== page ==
By Paul Roberts
Nicolás Maduro, the Chávista candidate, won yesterday’s Presidential election in Venezuela.
However, Venezuela’s right wing, which coordinates with the US, is determined to escalate its destabilisation campaign, so is refusing to accept the result.
Venezuela’s National Electoral Council (CNE), that supervised the contest, reported early results this morning (with over 99 per cent counted) that Maduro had defeated his main rival, the right’s Henrique Capriles. He won by 50.7 per cent to 49.1 per cent – a margin of 1.6 per cent or about 275,000 votes. In any normal country that would be considered a victory, albeit by a small lead.
And Venezuelan elections are more secure and accurate than most other countries, because it uses advanced voting technology. Voters indicate their choice on a touch screen and then a paper receipt is printed, which the voter examines before placing it in a ballot box. So there are two records of every vote cast.
The dual electronic and paper system used prevents fraud such as double voting and identity theft. It is also 100% auditable and the CNE subjects 54.3 per cent of voting machines to random paper ballot audits to confirm the accuracy.
It is a voting system that is almost impossible to manipulate as the electronic and paper records can be verified against each other. Few countries have such a secure system, which is why it is so highly regarded internationally and why former US President Jimmy Carter described last October’s election process as: ‘the best in the world’.
In addition Venezuela invites international monitors to its elections. Yesterday 150 from across the world, including the Union of South American Nations (UNASUR) and the Carter Centre, visited polling stations around the country and observed counting and verification procedures.
Right steps up destabilisation and rejects the result
Despite the system’s renowned accuracy with the planned verification audit of over half the voting machines, Capriles has refused to accept the results. In a violent speech to his supporters he has called for a full recount of every single vote – which would take weeks allow the right to whip up political instability.
Venezuela’s right wing will contest Maduro’s mandate regardless and explore all possibilities of provoking crisis. It previously rejected the results when it was defeated in the 2004 referendum despite the Carter Centre and Organisation of American States standing by that result.
As set out in an earlier article on this website, the US and the right have been preparing the ground, this past month, for rejecting yesterday’s result by making unsubstantiated allegations that the process has been undemocratic and smearing the CNE.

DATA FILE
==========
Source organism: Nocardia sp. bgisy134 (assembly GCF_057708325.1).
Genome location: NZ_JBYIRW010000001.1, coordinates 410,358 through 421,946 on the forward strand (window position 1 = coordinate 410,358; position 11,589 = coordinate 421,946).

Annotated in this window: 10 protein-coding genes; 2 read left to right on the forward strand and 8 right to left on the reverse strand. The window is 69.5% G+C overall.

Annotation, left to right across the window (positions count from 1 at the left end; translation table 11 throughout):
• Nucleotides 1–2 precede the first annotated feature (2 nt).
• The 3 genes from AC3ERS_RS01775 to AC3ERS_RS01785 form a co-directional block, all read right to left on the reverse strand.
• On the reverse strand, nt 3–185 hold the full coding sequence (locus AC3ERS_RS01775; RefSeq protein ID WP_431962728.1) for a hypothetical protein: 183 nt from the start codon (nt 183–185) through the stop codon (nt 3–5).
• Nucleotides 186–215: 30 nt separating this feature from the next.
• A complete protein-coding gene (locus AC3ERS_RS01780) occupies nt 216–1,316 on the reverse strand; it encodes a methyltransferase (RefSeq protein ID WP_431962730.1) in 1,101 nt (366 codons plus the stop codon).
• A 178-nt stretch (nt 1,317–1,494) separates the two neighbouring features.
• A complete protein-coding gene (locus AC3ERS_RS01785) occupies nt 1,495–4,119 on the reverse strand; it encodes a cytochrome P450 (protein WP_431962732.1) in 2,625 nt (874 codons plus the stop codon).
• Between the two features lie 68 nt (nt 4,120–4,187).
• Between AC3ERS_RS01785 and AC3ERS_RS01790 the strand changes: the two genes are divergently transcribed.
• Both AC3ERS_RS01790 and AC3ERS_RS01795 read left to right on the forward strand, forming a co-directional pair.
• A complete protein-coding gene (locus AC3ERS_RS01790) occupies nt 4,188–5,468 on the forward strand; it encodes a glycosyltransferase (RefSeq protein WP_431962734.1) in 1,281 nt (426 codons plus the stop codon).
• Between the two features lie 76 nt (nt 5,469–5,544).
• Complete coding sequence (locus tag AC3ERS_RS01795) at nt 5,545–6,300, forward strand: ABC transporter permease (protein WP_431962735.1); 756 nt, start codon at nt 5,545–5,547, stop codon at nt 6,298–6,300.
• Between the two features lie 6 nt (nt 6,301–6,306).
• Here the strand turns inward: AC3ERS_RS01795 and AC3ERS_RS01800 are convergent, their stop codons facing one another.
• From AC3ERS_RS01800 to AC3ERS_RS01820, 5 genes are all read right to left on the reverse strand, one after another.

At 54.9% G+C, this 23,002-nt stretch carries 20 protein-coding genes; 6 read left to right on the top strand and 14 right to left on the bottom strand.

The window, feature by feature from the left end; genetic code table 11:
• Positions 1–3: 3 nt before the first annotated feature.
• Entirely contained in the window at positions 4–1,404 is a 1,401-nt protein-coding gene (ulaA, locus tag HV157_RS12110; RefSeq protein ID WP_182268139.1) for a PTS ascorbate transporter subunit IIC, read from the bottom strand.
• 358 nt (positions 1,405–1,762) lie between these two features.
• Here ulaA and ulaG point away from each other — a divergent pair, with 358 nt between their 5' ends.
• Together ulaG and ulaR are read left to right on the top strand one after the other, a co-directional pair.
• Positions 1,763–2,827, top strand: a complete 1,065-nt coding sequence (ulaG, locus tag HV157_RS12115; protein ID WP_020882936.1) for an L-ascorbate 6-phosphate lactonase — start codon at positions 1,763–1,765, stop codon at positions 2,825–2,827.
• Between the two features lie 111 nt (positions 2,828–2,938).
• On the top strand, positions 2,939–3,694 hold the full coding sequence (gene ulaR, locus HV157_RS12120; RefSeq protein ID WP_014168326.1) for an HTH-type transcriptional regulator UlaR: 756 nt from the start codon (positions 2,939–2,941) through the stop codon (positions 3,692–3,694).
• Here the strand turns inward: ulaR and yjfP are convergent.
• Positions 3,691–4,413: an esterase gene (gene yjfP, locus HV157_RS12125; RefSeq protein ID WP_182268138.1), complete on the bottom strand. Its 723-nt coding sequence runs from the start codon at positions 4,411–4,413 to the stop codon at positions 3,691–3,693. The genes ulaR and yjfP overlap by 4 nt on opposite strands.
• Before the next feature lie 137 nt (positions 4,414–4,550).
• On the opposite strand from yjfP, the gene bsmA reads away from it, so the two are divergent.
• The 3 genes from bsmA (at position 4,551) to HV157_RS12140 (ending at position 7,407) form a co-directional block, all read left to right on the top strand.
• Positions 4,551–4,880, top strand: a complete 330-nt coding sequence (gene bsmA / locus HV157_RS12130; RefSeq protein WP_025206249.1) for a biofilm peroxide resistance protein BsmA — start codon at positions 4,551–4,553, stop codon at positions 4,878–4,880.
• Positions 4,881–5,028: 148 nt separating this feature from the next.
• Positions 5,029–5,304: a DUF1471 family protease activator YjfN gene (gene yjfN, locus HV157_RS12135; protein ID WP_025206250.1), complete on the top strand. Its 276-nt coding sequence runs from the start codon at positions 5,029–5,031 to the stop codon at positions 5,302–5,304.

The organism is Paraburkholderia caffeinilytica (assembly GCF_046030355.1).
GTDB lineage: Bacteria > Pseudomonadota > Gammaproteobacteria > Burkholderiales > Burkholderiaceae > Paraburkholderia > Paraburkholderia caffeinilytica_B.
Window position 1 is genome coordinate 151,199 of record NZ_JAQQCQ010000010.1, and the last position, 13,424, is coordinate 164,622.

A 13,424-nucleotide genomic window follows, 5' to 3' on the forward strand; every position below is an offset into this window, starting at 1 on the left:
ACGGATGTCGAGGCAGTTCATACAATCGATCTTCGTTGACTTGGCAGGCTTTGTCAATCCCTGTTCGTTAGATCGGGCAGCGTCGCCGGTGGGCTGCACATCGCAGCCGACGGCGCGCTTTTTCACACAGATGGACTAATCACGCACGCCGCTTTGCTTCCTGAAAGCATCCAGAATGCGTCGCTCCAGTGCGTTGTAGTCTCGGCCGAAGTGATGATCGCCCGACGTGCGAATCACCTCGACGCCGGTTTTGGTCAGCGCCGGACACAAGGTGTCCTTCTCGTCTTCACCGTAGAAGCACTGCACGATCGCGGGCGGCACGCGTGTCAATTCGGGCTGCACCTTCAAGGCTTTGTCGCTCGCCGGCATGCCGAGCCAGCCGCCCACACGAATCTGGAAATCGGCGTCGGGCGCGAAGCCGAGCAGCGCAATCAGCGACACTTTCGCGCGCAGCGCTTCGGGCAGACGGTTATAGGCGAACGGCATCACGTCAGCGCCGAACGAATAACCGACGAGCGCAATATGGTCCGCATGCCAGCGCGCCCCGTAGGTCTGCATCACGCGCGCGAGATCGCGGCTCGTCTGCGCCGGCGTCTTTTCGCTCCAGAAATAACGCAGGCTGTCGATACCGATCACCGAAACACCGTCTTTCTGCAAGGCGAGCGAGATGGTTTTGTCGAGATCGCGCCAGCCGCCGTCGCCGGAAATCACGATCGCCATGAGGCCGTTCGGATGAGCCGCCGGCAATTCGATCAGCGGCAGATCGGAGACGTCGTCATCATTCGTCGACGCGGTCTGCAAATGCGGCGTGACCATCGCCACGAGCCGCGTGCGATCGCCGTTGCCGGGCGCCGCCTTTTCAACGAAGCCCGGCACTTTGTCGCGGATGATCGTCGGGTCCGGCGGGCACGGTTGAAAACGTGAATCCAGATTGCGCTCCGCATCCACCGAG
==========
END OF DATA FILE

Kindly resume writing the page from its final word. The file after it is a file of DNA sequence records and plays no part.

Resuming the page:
Through out the campaign Capirles mobilised his supporters to expect fraud and told them the government planned to ‘change the results’. Unlike last October’s Presidential election, this time Capriles refused to sign the document issued by the CNE committing candidates to abide by the official results.
Unsurprisingly Capriles now claims Maduro’s victory is ‘illegitimate’.
Further attempts to destabilise the continuing consolidation of the revolution should be anticipated.
During this current election campaign there were numerous acts of sabotage against the electricity grid to force blackouts on parts of the country. Also there were violent attacks on Maduro supporters in several cities, including yesterday. The Capriles campaign were assisted by a group of armed mercenaries from El Salvador who were stirring up chaos.
Imperialism, using its local allies in the Venezuelan capitalist class, is stepping up its destabilisation campaign – the priority in Latin America is to defeat Venezuela’s socialist revolution.
Maduro has made clear he plans to continue Chávez’s work of constructing a worker’s state that defends the interests of the majority.
Defence of the Venezuelan revolution is at the forefront of the struggle for socialism in the world today.
Socialists need to mobilise opposition to the counter-revolution’s destabilisation campaign and provide active solidarity.
Venezuela Solidarity Campaign event
Saturday 27 April 9.30am – 5.00pm, University of London Union London
Venezuela – Showing There Is An Alternative In the 21st Century